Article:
Lamotrigine toxicosis in dogs and cats


Lamotrigine (Lamictal-GlaxoSmithKline) is a phenyltriazine anticonvulsant. It is available as a 2-, 5-, 25-, 50-, 100-, or 200-mg tablet. Available formulations include regular, chewable, orally disintegrating, and extended-release tablets. In people, lamotrigine is given to treat bipolar disorder and partial or generalized seizures.1 Lamotrigine is not given to companion animals because of toxicity concerns.

Pharmacokinetics and metabolism

Information regarding lamotrigine's pharmacokinetics in companion animals is largely unknown because this medication is not used in veterinary medicine.

In people, lamotrigine is rapidly and completely absorbed after oral administration with negligible first-pass effect and bioavailability of 98%. The peak plasma concentration occurs at one or one-and-a-half hours with the immediate-release formulations and four to 11 hours with the extended-release formulations.2 Lamotrigine is about 55% protein-bound.3 It is extensively metabolized in the liver by glucuronic acid conjugation. Elimination is primarily renal, with 94% of the drug excreted through the urine and 2% excreted in the feces.4

Mechanism of action

Lamotrigine's exact mechanism of action is unknown, but it is theorized that it may prevent seizures by inhibiting voltage-gated sodium channels, thus stabilizing neuronal membranes. The mechanism of action for the treatment of bipolar disorder is not fully understood.4


Lamotrigine appears to have a narrow margin of safety in companion and laboratory animals. The oral LD50 is 245 mg/kg in mice and 205 mg/kg in rats.5 Life-threatening signs can be seen at much lower doses in dogs and cats, however.

Lamotrigine is primarily metabolized by glucuronide conjugation, so medications that affect glucuronidation will affect the clearance of lamotrigine. Carbamazepine, phenytoin, phenobarbital, and primidone all induce glucuronidation and increase the clearance of the medication. Animals receiving these medications will be more tolerant of lamotrigine overdoses. Conversely, valproate decreases glucuronidation, which almost doubles lamotrigine's half-life. That decreases the clearance of lamotrigine and increases lamotrigine's toxicity.5 Cats may be more sensitive to lamotrigine than dogs are because of their limited capacity to glucuronidate.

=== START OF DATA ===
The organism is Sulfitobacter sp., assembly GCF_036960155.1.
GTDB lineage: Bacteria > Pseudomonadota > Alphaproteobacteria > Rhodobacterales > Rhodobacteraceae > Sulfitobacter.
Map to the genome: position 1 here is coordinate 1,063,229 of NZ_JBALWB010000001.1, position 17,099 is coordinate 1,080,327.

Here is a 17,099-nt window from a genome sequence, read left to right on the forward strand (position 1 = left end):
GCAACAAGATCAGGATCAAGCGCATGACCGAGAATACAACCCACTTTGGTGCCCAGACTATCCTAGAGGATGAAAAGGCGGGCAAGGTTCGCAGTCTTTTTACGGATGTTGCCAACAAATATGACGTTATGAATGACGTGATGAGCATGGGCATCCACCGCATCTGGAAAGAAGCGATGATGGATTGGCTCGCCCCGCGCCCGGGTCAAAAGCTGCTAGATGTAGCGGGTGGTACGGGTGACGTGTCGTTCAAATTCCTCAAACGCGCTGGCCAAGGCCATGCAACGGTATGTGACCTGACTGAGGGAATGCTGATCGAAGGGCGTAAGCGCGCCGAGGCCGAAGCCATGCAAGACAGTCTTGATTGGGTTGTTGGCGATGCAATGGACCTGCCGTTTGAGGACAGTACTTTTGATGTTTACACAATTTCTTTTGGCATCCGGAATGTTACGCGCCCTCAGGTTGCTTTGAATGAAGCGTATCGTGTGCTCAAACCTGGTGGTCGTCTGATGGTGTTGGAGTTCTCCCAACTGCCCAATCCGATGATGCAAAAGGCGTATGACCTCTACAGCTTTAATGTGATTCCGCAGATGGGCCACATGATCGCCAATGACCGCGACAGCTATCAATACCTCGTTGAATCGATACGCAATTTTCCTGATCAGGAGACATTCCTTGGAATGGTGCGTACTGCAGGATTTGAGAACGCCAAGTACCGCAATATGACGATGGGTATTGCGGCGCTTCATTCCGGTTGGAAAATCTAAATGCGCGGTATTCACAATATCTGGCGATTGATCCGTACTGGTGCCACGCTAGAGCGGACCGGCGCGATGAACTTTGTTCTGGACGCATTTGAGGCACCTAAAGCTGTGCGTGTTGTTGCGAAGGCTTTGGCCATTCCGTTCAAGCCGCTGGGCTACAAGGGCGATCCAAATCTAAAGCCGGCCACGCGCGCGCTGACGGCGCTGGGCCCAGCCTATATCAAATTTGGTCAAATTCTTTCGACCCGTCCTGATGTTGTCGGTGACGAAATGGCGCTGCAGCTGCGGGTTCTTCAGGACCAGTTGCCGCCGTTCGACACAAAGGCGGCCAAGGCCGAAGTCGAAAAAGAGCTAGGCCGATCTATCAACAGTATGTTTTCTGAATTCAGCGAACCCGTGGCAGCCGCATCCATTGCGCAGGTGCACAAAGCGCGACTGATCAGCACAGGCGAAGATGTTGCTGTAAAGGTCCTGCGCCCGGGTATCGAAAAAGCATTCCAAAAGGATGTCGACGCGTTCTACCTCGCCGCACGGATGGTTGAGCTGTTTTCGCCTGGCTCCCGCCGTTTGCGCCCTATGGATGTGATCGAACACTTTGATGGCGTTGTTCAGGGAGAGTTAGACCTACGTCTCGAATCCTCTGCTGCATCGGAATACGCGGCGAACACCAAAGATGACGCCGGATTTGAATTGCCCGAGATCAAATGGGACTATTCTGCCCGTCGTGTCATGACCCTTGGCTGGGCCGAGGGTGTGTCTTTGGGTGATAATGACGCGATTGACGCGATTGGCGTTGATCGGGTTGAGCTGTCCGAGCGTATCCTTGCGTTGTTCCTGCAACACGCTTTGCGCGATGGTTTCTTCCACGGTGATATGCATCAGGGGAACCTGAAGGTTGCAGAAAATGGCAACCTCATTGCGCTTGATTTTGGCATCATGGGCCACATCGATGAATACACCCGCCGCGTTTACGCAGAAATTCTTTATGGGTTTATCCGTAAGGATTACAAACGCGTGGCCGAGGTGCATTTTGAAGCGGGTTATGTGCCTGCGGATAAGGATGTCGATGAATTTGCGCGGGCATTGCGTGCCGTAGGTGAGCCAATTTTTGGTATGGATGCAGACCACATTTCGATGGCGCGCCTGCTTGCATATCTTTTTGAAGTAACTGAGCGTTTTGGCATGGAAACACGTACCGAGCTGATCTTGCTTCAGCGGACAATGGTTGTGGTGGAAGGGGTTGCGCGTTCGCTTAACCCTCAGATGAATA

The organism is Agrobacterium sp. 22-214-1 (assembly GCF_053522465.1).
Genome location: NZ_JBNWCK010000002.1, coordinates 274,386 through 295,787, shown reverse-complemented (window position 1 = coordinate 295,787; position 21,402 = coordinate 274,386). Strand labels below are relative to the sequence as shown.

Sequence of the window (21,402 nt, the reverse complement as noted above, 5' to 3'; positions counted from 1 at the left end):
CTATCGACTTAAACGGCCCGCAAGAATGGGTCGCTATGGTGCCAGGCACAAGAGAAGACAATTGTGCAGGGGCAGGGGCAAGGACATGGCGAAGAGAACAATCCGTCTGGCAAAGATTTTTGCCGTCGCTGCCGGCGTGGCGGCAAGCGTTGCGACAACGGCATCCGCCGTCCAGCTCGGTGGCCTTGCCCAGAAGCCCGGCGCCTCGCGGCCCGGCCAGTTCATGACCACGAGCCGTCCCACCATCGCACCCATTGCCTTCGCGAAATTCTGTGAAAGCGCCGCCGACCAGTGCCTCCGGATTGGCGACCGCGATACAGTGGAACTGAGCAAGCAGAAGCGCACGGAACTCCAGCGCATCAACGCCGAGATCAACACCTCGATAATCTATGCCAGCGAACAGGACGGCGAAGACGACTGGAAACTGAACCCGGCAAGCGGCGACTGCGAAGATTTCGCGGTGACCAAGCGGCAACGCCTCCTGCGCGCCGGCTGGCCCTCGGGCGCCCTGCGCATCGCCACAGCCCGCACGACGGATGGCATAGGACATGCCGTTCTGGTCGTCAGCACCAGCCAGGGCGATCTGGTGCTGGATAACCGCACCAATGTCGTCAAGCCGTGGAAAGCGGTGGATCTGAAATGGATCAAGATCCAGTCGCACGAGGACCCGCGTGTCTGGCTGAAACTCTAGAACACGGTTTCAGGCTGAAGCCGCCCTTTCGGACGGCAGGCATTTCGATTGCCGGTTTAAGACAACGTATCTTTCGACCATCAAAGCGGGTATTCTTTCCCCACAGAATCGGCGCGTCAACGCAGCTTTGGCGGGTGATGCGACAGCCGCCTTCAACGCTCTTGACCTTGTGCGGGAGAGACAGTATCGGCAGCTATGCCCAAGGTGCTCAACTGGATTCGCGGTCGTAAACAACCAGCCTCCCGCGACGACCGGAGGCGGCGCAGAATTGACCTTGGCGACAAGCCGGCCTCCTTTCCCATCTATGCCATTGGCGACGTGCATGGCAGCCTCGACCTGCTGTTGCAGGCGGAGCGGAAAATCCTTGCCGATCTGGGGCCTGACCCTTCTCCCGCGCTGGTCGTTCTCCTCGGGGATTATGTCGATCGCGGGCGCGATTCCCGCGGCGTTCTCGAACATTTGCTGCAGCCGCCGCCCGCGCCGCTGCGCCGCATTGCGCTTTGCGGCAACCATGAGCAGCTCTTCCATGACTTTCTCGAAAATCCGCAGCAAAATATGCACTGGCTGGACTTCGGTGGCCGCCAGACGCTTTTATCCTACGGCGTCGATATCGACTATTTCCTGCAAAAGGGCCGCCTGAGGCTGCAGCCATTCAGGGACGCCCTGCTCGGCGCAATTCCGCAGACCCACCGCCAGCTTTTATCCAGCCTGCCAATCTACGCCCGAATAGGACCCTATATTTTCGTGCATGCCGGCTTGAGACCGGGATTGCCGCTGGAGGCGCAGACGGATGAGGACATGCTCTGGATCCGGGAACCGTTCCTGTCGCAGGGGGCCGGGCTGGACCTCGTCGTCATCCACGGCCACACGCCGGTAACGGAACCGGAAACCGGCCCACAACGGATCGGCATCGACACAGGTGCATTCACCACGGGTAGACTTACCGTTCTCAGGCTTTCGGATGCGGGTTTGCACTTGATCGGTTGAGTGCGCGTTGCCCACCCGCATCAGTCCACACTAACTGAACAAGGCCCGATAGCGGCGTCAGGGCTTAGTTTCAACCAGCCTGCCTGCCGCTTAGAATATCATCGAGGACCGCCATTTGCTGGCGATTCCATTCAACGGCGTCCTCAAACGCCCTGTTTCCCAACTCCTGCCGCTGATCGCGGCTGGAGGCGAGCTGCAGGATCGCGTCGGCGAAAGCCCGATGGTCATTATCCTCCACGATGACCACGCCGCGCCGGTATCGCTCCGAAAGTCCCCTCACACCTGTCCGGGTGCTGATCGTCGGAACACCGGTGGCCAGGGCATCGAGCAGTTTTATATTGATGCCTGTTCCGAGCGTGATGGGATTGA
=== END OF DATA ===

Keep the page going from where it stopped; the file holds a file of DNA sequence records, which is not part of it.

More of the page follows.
Lamotrigine in dogs is extensively metabolized to a 2-N-methyl metabolite. This metabolite causes dose-dependent prolongation of the P-R interval, widening of the QRS complexes, and, at higher doses, complete atrioventricular (AV) conduction block. Similar cardiovascular effects are not anticipated in people because only trace amounts of the 2-N-methyl metabolite have been found in human urine.



A review of the ASPCA Animal Poison Control Center's (APCC) toxicology database from 2003 to 2011 identified 138 lamotrigine cases involving 128 dogs and 10 cats.6 These cases were single agent (lamotrigine only) and were assessed as medium- or high-suspect cases based on the animal's history of exposure and clinical signs. Follow-up was not available in 95 of the 128 dogs (74%), full recovery was noted in 23 (18%) of the dogs, and nine (7%) dogs died. One dog continued to show arrhythmias at follow-up. Of the 10 cat cases, one cat (10%) fully recovered, one cat (10%) continued to show clinical signs, and follow-up information was not available on the remaining eight cats (80%).